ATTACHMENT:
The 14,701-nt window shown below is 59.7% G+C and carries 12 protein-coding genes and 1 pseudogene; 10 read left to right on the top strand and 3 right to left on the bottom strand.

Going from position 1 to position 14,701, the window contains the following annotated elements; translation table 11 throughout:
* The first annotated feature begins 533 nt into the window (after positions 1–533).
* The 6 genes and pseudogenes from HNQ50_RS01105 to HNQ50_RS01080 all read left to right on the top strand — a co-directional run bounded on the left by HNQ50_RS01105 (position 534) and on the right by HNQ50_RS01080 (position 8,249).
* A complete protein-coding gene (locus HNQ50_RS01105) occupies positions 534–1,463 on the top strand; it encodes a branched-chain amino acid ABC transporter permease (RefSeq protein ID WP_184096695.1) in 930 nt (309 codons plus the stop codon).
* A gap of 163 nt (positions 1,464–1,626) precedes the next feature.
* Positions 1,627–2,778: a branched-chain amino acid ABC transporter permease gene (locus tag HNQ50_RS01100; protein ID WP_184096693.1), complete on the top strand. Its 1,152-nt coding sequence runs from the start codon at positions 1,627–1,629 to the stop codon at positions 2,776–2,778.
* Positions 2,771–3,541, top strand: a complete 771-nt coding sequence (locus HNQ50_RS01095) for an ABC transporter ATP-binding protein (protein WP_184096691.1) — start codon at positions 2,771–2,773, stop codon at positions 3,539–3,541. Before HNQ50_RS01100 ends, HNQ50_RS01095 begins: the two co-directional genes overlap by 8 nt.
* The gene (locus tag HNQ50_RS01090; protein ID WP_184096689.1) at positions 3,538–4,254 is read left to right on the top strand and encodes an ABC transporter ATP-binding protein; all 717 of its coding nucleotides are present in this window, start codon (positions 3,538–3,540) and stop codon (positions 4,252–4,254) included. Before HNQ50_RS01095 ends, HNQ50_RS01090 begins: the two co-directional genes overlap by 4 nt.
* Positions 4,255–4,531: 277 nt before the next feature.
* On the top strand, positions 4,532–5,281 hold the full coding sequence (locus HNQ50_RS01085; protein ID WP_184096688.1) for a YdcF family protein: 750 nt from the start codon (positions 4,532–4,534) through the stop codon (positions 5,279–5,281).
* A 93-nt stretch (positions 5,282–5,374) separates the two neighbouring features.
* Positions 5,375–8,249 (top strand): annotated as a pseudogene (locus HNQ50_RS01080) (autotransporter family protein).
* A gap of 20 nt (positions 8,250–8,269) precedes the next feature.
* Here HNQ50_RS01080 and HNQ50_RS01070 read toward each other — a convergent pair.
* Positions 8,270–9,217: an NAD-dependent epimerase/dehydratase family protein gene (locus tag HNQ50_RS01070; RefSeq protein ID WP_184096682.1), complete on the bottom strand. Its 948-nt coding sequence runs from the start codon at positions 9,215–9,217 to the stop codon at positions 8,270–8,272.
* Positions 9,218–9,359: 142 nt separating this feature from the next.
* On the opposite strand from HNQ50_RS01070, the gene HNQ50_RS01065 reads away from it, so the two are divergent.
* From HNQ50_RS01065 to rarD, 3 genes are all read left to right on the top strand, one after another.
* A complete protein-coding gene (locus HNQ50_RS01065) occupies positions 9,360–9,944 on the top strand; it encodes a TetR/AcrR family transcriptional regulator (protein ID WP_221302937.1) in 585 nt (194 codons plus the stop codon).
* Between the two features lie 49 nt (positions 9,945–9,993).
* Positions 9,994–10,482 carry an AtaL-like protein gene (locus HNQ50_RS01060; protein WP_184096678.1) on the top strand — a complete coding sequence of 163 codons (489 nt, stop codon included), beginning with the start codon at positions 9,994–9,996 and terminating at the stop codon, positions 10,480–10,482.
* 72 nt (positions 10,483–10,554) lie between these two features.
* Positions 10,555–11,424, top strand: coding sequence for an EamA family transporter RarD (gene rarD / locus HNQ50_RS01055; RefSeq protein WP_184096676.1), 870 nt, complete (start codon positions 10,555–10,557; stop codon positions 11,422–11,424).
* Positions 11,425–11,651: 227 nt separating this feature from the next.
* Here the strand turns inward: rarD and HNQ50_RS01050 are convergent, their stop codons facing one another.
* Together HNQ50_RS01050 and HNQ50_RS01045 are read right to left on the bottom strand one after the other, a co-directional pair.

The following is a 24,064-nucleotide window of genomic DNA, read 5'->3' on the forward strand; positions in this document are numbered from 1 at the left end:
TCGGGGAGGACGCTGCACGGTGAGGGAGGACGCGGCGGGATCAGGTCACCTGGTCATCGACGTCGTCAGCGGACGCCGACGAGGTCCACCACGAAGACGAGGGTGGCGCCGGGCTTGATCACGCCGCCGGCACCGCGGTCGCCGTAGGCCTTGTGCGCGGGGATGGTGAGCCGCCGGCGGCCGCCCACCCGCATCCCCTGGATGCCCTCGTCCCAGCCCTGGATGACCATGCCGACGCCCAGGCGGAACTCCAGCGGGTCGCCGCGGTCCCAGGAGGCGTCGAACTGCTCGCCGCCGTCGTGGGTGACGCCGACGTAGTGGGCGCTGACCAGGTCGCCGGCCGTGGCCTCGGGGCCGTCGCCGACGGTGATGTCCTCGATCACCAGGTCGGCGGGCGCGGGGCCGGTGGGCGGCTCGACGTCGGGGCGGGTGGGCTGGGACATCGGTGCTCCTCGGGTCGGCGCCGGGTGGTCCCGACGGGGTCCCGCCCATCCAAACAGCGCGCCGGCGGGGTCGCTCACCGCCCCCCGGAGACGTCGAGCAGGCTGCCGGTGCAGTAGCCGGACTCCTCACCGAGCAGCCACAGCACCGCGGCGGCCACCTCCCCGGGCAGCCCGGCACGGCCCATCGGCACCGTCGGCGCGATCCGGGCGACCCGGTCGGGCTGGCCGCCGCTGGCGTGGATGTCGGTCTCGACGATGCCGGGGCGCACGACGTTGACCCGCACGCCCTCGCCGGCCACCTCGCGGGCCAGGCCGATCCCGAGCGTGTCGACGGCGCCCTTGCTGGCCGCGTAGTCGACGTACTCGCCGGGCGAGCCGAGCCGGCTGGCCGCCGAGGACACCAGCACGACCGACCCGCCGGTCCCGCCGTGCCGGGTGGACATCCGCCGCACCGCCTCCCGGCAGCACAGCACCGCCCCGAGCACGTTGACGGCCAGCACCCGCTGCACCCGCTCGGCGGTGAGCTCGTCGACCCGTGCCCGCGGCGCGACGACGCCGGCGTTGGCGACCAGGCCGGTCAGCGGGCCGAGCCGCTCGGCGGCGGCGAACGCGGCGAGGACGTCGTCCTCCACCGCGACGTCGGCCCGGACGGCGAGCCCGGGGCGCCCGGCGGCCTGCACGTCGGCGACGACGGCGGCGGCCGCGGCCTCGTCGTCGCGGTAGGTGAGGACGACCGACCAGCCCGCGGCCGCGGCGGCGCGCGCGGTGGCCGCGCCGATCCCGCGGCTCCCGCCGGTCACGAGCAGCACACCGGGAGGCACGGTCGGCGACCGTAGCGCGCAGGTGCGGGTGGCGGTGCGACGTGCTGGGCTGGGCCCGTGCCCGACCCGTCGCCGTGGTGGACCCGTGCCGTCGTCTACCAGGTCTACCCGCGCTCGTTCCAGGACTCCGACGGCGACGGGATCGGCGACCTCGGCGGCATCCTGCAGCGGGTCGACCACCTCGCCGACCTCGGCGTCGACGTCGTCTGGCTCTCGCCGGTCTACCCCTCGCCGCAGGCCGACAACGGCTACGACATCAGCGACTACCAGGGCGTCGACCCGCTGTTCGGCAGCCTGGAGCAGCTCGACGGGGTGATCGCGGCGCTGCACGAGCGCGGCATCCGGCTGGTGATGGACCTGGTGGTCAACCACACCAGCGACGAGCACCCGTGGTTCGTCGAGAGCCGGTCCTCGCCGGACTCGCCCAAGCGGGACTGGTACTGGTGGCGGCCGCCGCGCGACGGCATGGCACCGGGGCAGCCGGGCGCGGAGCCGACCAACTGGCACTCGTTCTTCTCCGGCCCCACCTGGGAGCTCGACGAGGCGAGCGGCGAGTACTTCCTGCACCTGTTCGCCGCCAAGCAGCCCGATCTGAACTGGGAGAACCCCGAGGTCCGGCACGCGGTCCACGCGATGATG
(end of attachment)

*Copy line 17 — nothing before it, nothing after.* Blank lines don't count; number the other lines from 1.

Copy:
* Positions 9,218–9,359: 142 nt separating this feature from the next.